Quantitative histopathologic assessment of perfusion MRI as a marker of glioblastoma cell infiltration in and beyond the peritumoral edema region

Vallatos, A., Al-Mubarak, H.F.I., Birch, J.L., Gallagher, L., Mullin, J.M., Gilmour, L., Holmes, W.M. and Chalmers, A.J. (2019) Quantitative histopathologic assessment of perfusion MRI as a marker of glioblastoma cell infiltration in and beyond the peritumoral edema region. Journal of Magnetic Resonance Imaging, 50(2), pp. 529-540. (doi: 10.1002/jmri.26580) (PMID:30569620)

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Abstract

Background: Conventional MRI fails to detect regions of glioblastoma cell infiltration beyond the contrast‐enhanced T1 solid tumor region, with infiltrating tumor cells often migrating along host blood vessels. Purpose: To quantitatively and qualitatively analyze the correlation between perfusion MRI signal and tumor cell density in order to assess whether local perfusion perturbation could provide a useful biomarker of glioblastoma cell infiltration. Study Type: Animal model. Subjects: Mice bearing orthotopic glioblastoma xenografts generated from a patient‐derived glioblastoma cell line. Field Strength/Sequences: 7T perfusion images acquired using a high signal‐to‐noise ratio (SNR) multiple boli arterial spin labeling sequence were compared with conventional MRI (T1/T2 weighted, contrast‐enhanced T1, diffusion‐weighted, and apparent diffusion coefficient). Assessment: Immunohistochemistry sections were stained for human leukocyte antigen (probing human‐derived tumor cells). To achieve quantitative MRI‐tissue comparison, multiple histological slices cut in the MRI plane were stacked to produce tumor cell density maps acting as a “ground truth.” Statistical Tests: Sensitivity, specificity, accuracy, and Dice similarity indices were calculated and a two‐tailed, paired t‐test used for statistical analysis. Results: High comparison test results (Dice 0.62–0.72, Accuracy 0.86–0.88, Sensitivity 0.51–0.7, and Specificity 0.92–0.97) indicate a good segmentation for all imaging modalities and highlight the quality of the MRI tissue assessment protocol. Perfusion imaging exhibits higher sensitivity (0.7) than conventional MRI (0.51–0.61). MRI/histology voxel‐to‐voxel comparison revealed a negative correlation between tumor cell infiltration and perfusion at the tumor margins (P = 0.0004). Data Conclusion: These results demonstrate the ability of perfusion imaging to probe regions of low tumor cell infiltration while confirming the sensitivity limitations of conventional imaging modalities. The quantitative relationship between tumor cell density and perfusion identified in and beyond the edematous T2 hyperintensity region surrounding macroscopic tumor could be used to detect marginal tumor cell infiltration with greater accuracy.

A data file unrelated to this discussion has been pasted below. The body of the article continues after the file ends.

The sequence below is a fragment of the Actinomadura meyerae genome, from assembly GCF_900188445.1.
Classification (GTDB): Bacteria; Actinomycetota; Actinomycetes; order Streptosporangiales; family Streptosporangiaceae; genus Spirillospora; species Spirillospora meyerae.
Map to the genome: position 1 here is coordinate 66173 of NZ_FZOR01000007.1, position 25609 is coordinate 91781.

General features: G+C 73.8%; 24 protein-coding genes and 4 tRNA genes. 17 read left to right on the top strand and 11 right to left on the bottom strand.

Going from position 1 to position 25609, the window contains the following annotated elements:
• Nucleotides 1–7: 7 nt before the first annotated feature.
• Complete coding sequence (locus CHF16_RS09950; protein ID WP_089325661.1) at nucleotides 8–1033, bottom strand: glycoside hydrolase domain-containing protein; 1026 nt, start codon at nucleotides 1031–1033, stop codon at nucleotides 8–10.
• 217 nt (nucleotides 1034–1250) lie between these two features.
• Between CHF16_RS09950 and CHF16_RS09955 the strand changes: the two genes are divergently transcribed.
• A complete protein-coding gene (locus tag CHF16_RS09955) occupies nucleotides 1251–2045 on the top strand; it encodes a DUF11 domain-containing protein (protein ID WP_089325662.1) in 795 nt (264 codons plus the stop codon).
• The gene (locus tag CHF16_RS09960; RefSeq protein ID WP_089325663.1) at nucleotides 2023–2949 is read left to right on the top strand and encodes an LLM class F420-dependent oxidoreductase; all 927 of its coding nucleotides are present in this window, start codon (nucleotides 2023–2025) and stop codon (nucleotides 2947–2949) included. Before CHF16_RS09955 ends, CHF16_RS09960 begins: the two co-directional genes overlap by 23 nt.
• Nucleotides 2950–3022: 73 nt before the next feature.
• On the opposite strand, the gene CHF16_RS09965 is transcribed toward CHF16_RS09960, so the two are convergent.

Item Type:Articles
Additional Information:Contract grant sponsor: The Brain Tumour Charity; Contract grant number: 26/160.
Status:Published
Refereed:Yes
Glasgow Author(s) Enlighten ID:Gallagher, Mrs Lindsay and Birch, Dr Joanna and Mullin, Mr James and Holmes, Dr William and Vallatos, Dr Antoine and Chalmers, Professor Anthony and Al-mubarak, Haitham Farooq Ibrahim
Authors: Vallatos, A., Al-Mubarak, H.F.I., Birch, J.L., Gallagher, L., Mullin, J.M., Gilmour, L., Holmes, W.M., and Chalmers, A.J.
College/School:College of Medical Veterinary and Life Sciences > School of Cancer Sciences
College of Medical Veterinary and Life Sciences > School of Psychology & Neuroscience
Journal Name:Journal of Magnetic Resonance Imaging
Publisher:Wiley
ISSN:1053-1807
ISSN (Online):1522-2586
Published Online:19 December 2018
Copyright Holders:Copyright © 2018 International Society for Magnetic Resonance in Medicine
First Published:First published in Journal of Magnetic Resonance Imaging 50(2):529-540
Publisher Policy:Reproduced in accordance with the copyright policy of the publisher

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